Look, gender roles are dumb. I wish more than anyone that they didn't exist, but we're not there yet, not as long as we have extreme perspectives on both sides that only serve to divide us even more. All women are not man-hating manipulators that owe men sex, nor are all men suppressed rape-machines with entitlement issues. I have no doubt that people are going to look back on the modern age and see us as primitives for still fighting over things like marriage equality and health care, and hopefully Gamergate will be a distant memory at that point.
Is it wrong to want some transparency and more accountability in media? Of course not, but that feels like such a minor piece of the puzzle. One could say that the anti-woman sentiment has hijacked the movement in lieu of its message, but it never had a chance considering it stemmed from there. Gamergate has become a campaign synonymous with misogyny and anti-feminism, and its supporters really have no one to blame but themselves. When Wil Wheaton, Chris Kluwe, and Felicia Day all spoke out against the abuse, only one of them immediately faced harassment and had their private information leaked. Take a wild guess which one.
And when called on these constant threats, the typical responses I keep seeing are: "We're getting harassed to," and "You can't prove it was us!" When the response should be: "Wow, that's horrible!"
Despite what the Internet has led us to believe, the world cannot be changed with a hashtag or a YouTube comment or a blog post, especially when the argument comes from a place of such vitriol that your point is lost. Even if we were all able to have these conversations in a calm, rational manner, we can't do it in 140 characters and I'm forced to wonder what the endgame is here. If the stated goal is to "end corruption," then at what point is victory declared? And at what point is it not worth it anymore?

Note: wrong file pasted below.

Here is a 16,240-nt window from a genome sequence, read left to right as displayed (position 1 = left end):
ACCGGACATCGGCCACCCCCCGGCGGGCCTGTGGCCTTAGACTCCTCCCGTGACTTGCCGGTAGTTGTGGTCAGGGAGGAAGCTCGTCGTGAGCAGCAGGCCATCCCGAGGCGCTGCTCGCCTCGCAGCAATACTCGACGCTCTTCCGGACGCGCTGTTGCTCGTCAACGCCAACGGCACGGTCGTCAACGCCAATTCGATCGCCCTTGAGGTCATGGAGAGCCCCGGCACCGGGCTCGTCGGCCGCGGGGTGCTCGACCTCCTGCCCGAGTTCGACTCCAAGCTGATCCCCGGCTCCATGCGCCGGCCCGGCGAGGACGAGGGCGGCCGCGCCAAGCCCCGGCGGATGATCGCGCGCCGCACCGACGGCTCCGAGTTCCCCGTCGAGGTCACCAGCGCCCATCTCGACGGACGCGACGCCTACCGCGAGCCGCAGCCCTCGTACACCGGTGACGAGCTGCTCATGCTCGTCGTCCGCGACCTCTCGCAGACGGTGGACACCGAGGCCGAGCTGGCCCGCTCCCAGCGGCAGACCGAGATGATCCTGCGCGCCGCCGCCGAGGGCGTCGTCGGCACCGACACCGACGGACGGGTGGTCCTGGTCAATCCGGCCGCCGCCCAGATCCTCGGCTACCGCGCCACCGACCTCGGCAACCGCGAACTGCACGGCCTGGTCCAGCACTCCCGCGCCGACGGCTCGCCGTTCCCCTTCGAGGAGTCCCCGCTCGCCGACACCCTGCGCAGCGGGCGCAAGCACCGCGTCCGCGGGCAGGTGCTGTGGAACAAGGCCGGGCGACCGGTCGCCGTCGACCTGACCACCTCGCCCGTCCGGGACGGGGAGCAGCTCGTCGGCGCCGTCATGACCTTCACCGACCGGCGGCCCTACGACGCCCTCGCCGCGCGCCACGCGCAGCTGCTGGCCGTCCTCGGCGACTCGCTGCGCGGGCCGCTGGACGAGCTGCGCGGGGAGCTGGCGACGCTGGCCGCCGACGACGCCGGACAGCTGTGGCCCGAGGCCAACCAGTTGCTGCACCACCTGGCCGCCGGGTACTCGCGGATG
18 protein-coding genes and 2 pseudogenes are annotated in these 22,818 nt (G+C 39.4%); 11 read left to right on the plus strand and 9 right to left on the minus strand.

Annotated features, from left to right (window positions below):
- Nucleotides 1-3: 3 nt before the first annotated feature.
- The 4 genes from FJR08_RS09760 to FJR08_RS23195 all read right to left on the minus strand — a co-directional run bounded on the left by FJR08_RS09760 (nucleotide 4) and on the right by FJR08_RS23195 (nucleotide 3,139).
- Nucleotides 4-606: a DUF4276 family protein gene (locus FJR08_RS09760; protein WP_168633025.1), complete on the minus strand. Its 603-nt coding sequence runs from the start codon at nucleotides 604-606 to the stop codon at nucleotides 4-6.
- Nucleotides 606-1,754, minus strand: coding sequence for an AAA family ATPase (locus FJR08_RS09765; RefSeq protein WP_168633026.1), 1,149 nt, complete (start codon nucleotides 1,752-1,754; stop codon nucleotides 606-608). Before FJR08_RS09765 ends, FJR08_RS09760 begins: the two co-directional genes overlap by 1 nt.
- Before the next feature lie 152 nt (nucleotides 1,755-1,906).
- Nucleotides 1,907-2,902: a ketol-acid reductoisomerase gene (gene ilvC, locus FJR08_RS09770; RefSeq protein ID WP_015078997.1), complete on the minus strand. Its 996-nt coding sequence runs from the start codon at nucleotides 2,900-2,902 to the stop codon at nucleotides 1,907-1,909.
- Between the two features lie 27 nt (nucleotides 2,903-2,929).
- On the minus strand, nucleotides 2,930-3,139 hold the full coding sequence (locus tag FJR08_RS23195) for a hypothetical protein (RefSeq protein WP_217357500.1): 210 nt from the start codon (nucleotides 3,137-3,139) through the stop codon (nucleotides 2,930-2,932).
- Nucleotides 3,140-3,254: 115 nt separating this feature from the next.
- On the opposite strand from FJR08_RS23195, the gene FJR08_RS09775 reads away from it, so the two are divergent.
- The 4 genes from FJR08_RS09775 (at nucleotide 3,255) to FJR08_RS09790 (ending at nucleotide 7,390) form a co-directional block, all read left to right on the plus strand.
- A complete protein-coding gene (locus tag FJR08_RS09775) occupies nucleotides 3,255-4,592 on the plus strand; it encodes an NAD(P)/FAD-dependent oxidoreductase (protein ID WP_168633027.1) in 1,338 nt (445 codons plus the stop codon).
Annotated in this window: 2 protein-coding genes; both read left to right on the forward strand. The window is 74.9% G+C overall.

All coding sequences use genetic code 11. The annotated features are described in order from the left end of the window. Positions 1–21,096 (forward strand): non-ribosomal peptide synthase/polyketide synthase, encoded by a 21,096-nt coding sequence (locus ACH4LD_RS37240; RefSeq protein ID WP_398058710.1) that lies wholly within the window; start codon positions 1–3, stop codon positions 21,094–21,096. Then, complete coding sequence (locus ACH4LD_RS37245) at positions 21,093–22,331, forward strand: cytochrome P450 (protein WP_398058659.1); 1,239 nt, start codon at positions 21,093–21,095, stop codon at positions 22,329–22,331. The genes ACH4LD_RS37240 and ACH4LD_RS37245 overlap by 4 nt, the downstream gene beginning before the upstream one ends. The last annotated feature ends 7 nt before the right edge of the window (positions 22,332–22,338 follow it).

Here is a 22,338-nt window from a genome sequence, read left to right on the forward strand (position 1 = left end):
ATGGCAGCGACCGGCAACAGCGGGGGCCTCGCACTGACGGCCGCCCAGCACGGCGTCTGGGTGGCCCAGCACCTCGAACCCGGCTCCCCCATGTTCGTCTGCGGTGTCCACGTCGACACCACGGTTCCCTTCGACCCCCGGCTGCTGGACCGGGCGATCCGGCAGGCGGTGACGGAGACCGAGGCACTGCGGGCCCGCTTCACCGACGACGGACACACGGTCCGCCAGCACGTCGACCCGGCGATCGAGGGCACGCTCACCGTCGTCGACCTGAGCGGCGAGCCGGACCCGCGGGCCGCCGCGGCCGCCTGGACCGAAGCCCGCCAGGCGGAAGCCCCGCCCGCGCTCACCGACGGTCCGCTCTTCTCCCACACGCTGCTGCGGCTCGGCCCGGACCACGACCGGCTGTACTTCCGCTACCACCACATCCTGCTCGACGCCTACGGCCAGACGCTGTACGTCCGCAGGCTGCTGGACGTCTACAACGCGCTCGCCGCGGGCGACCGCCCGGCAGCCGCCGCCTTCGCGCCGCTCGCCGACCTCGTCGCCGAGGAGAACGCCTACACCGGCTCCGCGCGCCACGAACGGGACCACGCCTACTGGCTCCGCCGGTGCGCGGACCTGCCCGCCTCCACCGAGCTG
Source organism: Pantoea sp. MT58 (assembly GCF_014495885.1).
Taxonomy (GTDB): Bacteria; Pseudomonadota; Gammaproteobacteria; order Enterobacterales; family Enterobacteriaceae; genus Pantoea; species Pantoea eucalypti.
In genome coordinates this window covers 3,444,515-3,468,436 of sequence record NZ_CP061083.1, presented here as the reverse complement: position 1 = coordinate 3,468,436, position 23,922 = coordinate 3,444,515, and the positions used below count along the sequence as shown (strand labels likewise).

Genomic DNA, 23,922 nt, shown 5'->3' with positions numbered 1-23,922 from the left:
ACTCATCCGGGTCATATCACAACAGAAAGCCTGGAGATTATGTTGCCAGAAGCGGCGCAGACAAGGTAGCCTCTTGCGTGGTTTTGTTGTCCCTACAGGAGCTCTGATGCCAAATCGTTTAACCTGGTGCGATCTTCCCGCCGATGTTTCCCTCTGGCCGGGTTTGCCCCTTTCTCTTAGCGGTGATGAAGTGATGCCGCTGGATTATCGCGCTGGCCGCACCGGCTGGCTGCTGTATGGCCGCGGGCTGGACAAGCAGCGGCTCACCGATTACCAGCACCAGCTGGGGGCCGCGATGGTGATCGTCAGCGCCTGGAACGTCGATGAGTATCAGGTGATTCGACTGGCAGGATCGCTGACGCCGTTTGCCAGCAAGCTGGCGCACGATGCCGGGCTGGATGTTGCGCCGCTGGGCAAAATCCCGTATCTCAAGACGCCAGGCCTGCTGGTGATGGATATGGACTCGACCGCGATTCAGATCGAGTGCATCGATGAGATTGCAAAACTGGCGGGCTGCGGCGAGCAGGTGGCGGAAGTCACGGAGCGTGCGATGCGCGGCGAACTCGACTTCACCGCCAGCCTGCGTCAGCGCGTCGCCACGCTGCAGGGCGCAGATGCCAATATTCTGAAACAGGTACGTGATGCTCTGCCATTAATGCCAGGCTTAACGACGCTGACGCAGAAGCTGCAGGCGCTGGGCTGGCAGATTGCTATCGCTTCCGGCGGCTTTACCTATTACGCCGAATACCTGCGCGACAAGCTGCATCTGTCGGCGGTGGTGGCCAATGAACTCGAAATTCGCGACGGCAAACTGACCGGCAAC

I love video games more than a grown man probably should. I was the kid that would read Nintendo code books during moments I could have been bonding with my father, moments I can't get back because he's no longer here. They've offered me an escape in my lowest times, and I very much want to see the medium grow and prosper long after I'm gone. But if this is the price we have to pay for that growth, I start to wonder what I'm fighting for. I don't care how much Chrono Trigger enriched my life, if a loved one is threatened or put in danger and quitting video games forever would ensure their continued safety, then I'm finding a new hobby. Art is supremely important to my life in ways I can't accurately describe, but not worth more than human decency.
To the people supporting Gamergate, even despite all of the negativity, I have to question if it's truly a passion for the issue as much as it is a desire to be a part of something. Perhaps it's a desire to "defend" an industry that you feel is no longer yours. When Jeff Gerstmann was fired, there was no call to action, no death threats sent to the publishers of the game he reviewed. Maybe it's because he's just another white guy in an industry full of them, or maybe its because a jilted ex wasn't involved, or maybe it's because it wasn't about a woman entering a male-dominated industry with some new ideas.
Corruption is in everything. The media is nothing but sharply edited and packaged corruption. Your local news is biased. Movie critics are on the take. Somewhere a local music critic is giving good press to a musician they're sleeping with. Lobbyists and marketing teams have ungodly amounts of power in our society and it sucks.
Everyone has an agenda. Even I have an agenda in writing this, even if it's something as simple as "stop using Internet anonymity to harass women." Sometimes inaction is just as effective as 10,000 hashtags if that inaction is out of refusal to engage with toxic thinking. We're in an age where it's easier than ever to get our faces and voices out there — even in the most raw and biased form — and if anything is ever going to change for the better, then it's up to us to change how we consume our media. Think a critic isn't on the up or just flat out disagree with his tastes? Find another one. That's the beauty of choice; we have free rein on which of those faces and voices get our attention. Gaming journalism will never be 100% clean, because nothing is.
Is there a major point or lesson to be learned from this? Maybe. I'm not a social commentator. Hell, I'm not even a game reviewer anymore. I'm just a guy that's frustrated and saddened every day that an industry he loves finds a new way to break his heart, and hopefully can offer some perspective on that. That's what this is really all about: perspective. We're all sharing a giant ball of water spinning around in space. Every problem we've had and will ever have centers around the things that we love and our ability to be close to them and / or put them in our mouths.
Just think about that the next time you do anything on the Internet.